The New York Times published a lengthy article about New York City’s complicated and byzantine high school admissions process, which was launched 14 years ago to give choice to every student. With few (if any) exceptions, neighborhood high schools were a thing of the past. Students went to school fairs and scanned a lengthy catalogue to review the offerings of hundreds of high schools across the city. Zip code mattered not at all. Some schools had specific entry requirements, such as a difficult entrance examination or a talent audition. Most were open admissions. Now, a generation later, the results are in:
Under a system created during Mayor Michael R. Bloomberg’s administration, eighth graders can apply anywhere in the city, in theory unshackling themselves from failing, segregated neighborhood schools. Students select up to 12 schools and get matched to one by a special algorithm. This process was part of a package of Bloomberg-era reforms intended to improve education in the city and diminish entrenched inequities.
There is no doubt that the changes yielded meaningful improvements. The high school graduation rate is up more than 20 points since 2005, as the administration of Mayor Bill de Blasio has built on Mr. Bloomberg’s gains. The graduation gap between white and black or Hispanic students, while still significant and troubling, has narrowed.
But school choice has not delivered on a central promise: to give every student a real chance to attend a good school.
Fourteen years into the system, black and Hispanic students are just as isolated in segregated high schools as they are in elementary schools — a situation that school choice was supposed to ease.
The average black or Hispanic student attends an elementary school where 80% of his or her classmates are black or Hispanic.
The average black or Hispanic students attends a high school where 79% of his or her classmates are black or Hispanic.
It wasn’t supposed to be this way.
Within the system, there is a hierarchy of schools, each with different admissions requirements — a one-day high-stakes test, auditions, open houses. And getting into the best schools, where almost all students graduate and are ready to attend college, often requires top scores on the state’s annual math and English tests and a high grade point average.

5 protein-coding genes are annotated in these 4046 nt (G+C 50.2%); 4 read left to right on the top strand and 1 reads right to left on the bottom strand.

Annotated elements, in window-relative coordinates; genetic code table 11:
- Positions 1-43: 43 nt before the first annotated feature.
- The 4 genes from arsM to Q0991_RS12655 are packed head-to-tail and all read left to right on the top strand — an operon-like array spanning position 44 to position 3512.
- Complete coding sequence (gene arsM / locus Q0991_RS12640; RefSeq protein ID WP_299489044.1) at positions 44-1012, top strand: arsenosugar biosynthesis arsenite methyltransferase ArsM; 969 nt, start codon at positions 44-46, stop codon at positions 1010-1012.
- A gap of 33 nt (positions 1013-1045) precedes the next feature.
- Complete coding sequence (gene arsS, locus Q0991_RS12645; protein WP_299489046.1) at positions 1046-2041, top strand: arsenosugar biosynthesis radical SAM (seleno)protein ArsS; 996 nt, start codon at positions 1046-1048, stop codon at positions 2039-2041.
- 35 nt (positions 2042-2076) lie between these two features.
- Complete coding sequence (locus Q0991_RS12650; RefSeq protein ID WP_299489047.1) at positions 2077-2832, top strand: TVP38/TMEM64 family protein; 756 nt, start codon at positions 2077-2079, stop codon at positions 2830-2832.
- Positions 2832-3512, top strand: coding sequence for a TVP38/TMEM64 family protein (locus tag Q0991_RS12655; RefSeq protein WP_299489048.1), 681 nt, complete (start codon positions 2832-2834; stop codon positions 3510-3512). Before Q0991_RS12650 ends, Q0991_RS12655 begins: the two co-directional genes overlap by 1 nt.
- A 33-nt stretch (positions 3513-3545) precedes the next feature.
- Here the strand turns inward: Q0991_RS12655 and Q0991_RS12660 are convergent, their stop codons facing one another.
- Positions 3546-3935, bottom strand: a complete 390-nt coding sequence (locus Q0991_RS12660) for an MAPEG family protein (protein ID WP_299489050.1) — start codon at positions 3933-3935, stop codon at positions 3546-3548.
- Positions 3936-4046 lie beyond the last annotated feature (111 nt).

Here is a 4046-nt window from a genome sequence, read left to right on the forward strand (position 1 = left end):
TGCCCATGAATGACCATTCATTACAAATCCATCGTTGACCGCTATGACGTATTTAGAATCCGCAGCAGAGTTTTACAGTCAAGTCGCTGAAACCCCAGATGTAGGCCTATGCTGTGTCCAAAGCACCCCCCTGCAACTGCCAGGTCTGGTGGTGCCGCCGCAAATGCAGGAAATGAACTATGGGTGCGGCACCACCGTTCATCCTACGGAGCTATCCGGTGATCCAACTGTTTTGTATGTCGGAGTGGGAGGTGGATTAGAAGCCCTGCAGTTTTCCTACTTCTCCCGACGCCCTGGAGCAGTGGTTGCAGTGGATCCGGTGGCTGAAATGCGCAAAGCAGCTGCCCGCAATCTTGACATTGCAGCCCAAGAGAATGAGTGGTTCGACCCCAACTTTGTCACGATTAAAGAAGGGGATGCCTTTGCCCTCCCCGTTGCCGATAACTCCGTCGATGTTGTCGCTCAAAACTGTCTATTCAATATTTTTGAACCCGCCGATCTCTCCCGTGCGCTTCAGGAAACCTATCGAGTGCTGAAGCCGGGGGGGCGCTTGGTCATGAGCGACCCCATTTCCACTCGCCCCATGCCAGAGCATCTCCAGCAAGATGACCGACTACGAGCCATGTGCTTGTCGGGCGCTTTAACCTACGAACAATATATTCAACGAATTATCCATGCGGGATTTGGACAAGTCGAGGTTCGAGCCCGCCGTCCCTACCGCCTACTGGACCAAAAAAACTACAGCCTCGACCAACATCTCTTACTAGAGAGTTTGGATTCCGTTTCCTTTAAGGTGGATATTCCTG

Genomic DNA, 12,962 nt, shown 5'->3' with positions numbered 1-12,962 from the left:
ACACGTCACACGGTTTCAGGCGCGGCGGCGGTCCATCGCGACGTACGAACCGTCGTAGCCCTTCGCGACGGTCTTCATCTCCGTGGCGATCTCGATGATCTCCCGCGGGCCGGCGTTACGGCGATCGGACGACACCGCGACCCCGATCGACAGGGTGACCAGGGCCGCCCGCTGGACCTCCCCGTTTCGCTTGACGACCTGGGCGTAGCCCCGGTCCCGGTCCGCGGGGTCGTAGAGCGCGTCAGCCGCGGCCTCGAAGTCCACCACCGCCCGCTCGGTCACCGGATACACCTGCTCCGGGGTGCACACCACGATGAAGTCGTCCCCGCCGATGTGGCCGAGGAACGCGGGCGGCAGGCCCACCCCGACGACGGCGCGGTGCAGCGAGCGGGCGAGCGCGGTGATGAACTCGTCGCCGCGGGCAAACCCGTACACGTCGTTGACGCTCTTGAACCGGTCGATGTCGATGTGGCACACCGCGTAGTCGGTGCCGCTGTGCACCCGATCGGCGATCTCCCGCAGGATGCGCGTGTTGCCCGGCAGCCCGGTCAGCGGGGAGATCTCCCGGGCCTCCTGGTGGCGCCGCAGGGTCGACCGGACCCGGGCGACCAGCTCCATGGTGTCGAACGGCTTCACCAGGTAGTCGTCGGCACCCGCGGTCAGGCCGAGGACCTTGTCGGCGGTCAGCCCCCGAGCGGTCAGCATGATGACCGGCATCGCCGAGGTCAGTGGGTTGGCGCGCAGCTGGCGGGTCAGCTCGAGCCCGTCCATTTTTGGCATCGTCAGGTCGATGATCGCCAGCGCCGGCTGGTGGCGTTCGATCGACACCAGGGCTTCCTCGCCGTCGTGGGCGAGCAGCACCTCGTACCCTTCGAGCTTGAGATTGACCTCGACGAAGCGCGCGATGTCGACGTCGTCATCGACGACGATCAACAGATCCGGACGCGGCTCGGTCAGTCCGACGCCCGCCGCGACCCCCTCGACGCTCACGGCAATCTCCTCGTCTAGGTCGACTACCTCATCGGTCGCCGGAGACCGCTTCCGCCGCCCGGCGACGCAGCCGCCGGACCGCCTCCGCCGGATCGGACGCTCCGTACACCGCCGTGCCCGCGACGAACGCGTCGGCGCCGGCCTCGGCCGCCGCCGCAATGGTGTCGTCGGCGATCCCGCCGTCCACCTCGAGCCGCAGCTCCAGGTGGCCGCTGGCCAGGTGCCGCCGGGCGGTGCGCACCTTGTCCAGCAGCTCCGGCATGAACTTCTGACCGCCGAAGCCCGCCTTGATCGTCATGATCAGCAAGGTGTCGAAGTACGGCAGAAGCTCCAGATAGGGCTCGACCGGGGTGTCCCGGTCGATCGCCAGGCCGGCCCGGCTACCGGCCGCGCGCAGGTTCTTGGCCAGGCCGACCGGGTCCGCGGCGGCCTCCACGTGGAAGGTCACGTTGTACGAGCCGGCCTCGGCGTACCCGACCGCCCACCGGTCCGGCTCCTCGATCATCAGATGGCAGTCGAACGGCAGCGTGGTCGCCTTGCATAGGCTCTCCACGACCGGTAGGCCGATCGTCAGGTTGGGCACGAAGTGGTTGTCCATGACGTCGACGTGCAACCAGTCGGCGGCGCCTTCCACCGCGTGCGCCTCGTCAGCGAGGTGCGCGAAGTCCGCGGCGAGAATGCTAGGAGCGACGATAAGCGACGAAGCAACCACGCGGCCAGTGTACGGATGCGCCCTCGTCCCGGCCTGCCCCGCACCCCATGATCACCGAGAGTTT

Those admitted to these most successful schools remain disproportionately middle class and white or Asian, according to an in-depth analysis of acceptance data and graduation rates conducted for The New York Times by Measure of America, an arm of the Social Science Research Council. At the same time, low-income black or Hispanic children like the ones at Pelham Gardens are routinely shunted into schools with graduation rates 20 or more percentage points lower.
While top middle schools in a handful of districts groom children for competitive high schools that send graduates to the Ivy League, most middle schools, especially in the Bronx, funnel children to high schools that do not prepare them for college.
The roots of these divisions are tangled and complex. Students in competitive middle schools and gifted programs carry advantages into the application season, with better academic preparation and stronger test scores. Living in certain areas still comes with access to sought-after schools. And children across the city compete directly against one another regardless of their circumstances, without controls for factors like socioeconomic status.
Ultimately, there just are not enough good schools to go around. And so it is a system in which some children win and others lose because of factors beyond their control — like where they live and how much money their families have.